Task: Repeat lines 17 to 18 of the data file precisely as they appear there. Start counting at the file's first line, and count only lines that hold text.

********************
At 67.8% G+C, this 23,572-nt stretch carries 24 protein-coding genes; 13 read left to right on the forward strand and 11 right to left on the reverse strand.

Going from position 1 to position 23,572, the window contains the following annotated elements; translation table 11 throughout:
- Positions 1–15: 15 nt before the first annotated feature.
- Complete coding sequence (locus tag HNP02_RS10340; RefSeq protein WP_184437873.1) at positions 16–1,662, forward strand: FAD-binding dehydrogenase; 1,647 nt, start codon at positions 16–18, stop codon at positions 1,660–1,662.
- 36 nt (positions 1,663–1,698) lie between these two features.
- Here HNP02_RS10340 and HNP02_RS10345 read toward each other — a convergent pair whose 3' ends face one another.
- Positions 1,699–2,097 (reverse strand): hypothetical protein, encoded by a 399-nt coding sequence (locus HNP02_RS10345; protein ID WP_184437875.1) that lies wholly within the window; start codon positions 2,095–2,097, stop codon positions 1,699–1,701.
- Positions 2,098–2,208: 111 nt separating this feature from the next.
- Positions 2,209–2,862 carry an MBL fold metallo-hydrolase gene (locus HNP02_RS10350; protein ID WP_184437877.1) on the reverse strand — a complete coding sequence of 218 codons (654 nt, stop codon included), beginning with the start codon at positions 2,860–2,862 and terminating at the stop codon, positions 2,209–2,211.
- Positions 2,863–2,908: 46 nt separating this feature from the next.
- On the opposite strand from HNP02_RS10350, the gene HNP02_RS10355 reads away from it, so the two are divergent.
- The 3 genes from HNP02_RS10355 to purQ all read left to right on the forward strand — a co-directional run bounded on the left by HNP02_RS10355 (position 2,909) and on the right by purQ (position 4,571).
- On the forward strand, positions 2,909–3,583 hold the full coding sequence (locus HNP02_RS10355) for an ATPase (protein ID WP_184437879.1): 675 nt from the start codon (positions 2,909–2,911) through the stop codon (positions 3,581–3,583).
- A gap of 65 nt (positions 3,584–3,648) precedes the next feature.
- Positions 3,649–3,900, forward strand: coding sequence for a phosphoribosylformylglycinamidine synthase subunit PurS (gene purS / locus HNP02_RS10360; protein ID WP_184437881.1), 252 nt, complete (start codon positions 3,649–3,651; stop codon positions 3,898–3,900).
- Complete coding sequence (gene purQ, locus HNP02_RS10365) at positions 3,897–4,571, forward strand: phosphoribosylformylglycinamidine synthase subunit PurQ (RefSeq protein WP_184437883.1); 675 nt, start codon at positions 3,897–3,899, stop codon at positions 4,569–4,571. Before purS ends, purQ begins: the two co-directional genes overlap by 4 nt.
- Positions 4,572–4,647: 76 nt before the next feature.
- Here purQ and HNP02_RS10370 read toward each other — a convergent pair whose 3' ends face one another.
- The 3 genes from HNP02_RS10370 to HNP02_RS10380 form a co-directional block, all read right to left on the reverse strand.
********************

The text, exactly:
- Positions 4,572–4,647: 76 nt before the next feature.
- Here purQ and HNP02_RS10370 read toward each other — a convergent pair whose 3' ends face one another.